Members of Jones' family Wednesday denounced the officers' actions and said they could have restrained themselves. They called for an independent investigation.

African-American leaders are calling for a full investigation into the incident, and have called on Cincinnati Police Chief Thomas Streicher Jr. to resign.

The police, the FBI and the Justice Department's Civil Rights Division are gathering information on the incident.

Police have placed the six officers involved on administrative leave, as is standard in cases where a suspect dies in police custody. The Citizen Complaint Authority, created after the 2001 riots, also is looking into the incident.
Police chief defends officers

Tuesday, Chief Streicher said the police videotape of the incident indicates the officers acted properly.

"Officers came under attack. At one point, they're defending themselves. At another point, a transition is made to where they are trying to arrest a person for a felony act of violence. ... Certainly, the standard for use of force in the United States is that the officers can use force to defend themselves and/or to overcome resistance to arrest," Streicher said. (CNN Access: Cincinnati police chief)

"These things take a tremendous toll on the officers," Streicher said, noting the widespread media attention.

The video camera was rolling when police arrived at the scene, but there was a brief gap in the tape.

Streicher said the camera automatically shuts off when the police cruisers are parked. That's done to avoid the running down the car's battery.

The camera can be turned on by a remote control on an officer's belt, and that's what might have happened as the situation escalated.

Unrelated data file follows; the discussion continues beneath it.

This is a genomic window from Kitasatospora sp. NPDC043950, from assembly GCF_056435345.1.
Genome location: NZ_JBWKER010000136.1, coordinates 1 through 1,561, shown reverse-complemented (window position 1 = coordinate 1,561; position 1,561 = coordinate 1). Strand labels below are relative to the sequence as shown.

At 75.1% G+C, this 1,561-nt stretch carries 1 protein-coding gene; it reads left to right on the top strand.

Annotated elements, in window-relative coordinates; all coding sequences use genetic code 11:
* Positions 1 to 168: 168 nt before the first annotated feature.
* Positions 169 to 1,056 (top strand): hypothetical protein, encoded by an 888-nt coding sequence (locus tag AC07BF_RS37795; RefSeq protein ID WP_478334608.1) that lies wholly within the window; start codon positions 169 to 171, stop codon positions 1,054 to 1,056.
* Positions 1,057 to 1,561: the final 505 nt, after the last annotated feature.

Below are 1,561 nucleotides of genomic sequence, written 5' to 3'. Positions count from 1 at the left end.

"If so, I think it was a very wise decision on the part of the officers," he said.
Police recount incident

Police gave this account of the altercation:

When paramedics arrived, they found Jones and a woman, who was in some sort of medical distress. Jones then regained consciousness and began acting strangely.

At that point, following standard procedure, the fire officials called police.

A police videotape shows a squad car arriving at the restaurant at 5:58 a.m., at which point the recording device was switched off. (Account of video)

During the next few moments, which are not visible on tape, the two officers from the squad car approached Jones in the parking lot of the restaurant.

The tape resumes rolling at 6 a.m. An officer is heard saying to Jones, "You got to tell me what's going on."

Jones then says, "White boy, redneck," and the tape shows him lunging at the officer and attempting to put him in a headlock.

At that point, the two officers -- both of whom are white -- wrestle Jones to the ground and use their metal nightsticks, appearing to strike him around the shoulders and torso numerous times and yelling repeatedly, "Put your hands behind your back!"

Soon after, four more officers arrive, and an apparent reference to pepper spray is heard on the tape.

The view of Jones, who is being subdued on the pavement in front of the squad car, is obscured from the camera, which is mounted on the dashboard of the police car.

At this point, what sounds like "Help!" is heard coming repeatedly from the pile of men. It becomes progressively fainter with each utterance.

A few minutes later, one officer asks for paramedics.

"He's got a pulse; he's just not breathing," the man says of Jones.